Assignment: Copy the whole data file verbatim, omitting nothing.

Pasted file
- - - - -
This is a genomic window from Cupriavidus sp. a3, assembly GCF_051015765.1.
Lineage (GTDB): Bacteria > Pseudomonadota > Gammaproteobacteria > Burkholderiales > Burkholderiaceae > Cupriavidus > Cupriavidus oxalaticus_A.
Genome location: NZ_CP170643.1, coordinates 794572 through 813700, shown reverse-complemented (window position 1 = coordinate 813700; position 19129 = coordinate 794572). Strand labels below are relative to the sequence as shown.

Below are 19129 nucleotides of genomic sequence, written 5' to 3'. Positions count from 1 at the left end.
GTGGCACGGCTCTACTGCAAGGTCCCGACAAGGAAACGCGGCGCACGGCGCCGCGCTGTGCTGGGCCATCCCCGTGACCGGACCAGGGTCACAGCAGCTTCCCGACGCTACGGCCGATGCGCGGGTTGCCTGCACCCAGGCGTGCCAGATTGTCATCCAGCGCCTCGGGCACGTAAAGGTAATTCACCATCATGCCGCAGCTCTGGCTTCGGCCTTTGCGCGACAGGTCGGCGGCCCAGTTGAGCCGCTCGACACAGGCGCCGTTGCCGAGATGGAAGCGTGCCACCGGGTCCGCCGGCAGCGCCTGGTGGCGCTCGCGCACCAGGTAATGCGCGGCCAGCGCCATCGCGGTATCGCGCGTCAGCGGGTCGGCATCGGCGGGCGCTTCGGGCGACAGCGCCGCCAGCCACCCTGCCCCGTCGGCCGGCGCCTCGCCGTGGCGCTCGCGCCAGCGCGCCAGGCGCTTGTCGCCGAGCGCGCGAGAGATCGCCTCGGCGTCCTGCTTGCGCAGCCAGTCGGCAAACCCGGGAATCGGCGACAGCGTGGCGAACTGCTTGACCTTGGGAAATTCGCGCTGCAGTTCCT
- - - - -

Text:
This is a genomic window from Cupriavidus sp. a3, assembly GCF_051015765.1.
Lineage (GTDB): Bacteria > Pseudomonadota > Gammaproteobacteria > Burkholderiales > Burkholderiaceae > Cupriavidus > Cupriavidus oxalaticus_A.
Genome location: NZ_CP170643.1, coordinates 794572 through 813700, shown reverse-complemented (window position 1 = coordinate 813700; position 19129 = coordinate 794572). Strand labels below are relative to the sequence as shown.

Below are 19129 nucleotides of genomic sequence, written 5' to 3'. Positions count from 1 at the left end.
GTGGCACGGCTCTACTGCAAGGTCCCGACAAGGAAACGCGGCGCACGGCGCCGCGCTGTGCTGGGCCATCCCCGTGACCGGACCAGGGTCACAGCAGCTTCCCGACGCTACGGCCGATGCGCGGGTTGCCTGCACCCAGGCGTGCCAGATTGTCATCCAGCGCCTCGGGCACGTAAAGGTAATTCACCATCATGCCGCAGCTCTGGCTTCGGCCTTTGCGCGACAGGTCGGCGGCCCAGTTGAGCCGCTCGACACAGGCGCCGTTGCCGAGATGGAAGCGTGCCACCGGGTCCGCCGGCAGCGCCTGGTGGCGCTCGCGCACCAGGTAATGCGCGGCCAGCGCCATCGCGGTATCGCGCGTCAGCGGGTCGGCATCGGCGGGCGCTTCGGGCGACAGCGCCGCCAGCCACCCTGCCCCGTCGGCCGGCGCCTCGCCGTGGCGCTCGCGCCAGCGCGCCAGGCGCTTGTCGCCGAGCGCGCGAGAGATCGCCTCGGCGTCCTGCTTGCGCAGCCAGTCGGCAAACCCGGGAATCGGCGACAGCGTGGCGAACTGCTTGACCTTGGGAAATTCGCGCTGCAGTTCCT